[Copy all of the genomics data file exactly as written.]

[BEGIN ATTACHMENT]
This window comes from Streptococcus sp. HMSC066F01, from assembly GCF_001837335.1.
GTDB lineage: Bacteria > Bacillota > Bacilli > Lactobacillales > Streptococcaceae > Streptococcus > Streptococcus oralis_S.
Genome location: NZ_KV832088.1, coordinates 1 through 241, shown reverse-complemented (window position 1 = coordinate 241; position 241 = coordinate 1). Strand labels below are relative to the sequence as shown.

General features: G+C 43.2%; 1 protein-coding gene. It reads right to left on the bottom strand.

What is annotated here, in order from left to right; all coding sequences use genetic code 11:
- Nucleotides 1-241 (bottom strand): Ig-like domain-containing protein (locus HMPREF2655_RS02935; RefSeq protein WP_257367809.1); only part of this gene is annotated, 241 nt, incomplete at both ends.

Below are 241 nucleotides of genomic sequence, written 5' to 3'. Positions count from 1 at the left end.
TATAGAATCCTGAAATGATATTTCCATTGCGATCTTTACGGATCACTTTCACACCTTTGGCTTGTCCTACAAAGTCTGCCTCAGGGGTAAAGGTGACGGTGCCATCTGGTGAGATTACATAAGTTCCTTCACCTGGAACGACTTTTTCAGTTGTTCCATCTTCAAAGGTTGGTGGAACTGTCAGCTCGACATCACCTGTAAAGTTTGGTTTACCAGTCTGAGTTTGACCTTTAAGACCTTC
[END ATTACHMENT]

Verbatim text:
This window comes from Streptococcus sp. HMSC066F01, from assembly GCF_001837335.1.
GTDB lineage: Bacteria > Bacillota > Bacilli > Lactobacillales > Streptococcaceae > Streptococcus > Streptococcus oralis_S.
Genome location: NZ_KV832088.1, coordinates 1 through 241, shown reverse-complemented (window position 1 = coordinate 241; position 241 = coordinate 1). Strand labels below are relative to the sequence as shown.

General features: G+C 43.2%; 1 protein-coding gene. It reads right to left on the bottom strand.

What is annotated here, in order from left to right; all coding sequences use genetic code 11:
- Nucleotides 1-241 (bottom strand): Ig-like domain-containing protein (locus HMPREF2655_RS02935; RefSeq protein WP_257367809.1); only part of this gene is annotated, 241 nt, incomplete at both ends.

Below are 241 nucleotides of genomic sequence, written 5' to 3'. Positions count from 1 at the left end.
TATAGAATCCTGAAATGATATTTCCATTGCGATCTTTACGGATCACTTTCACACCTTTGGCTTGTCCTACAAAGTCTGCCTCAGGGGTAAAGGTGACGGTGCCATCTGGTGAGATTACATAAGTTCCTTCACCTGGAACGACTTTTTCAGTTGTTCCATCTTCAAAGGTTGGTGGAACTGTCAGCTCGACATCACCTGTAAAGTTTGGTTTACCAGTCTGAGTTTGACCTTTAAGACCTTC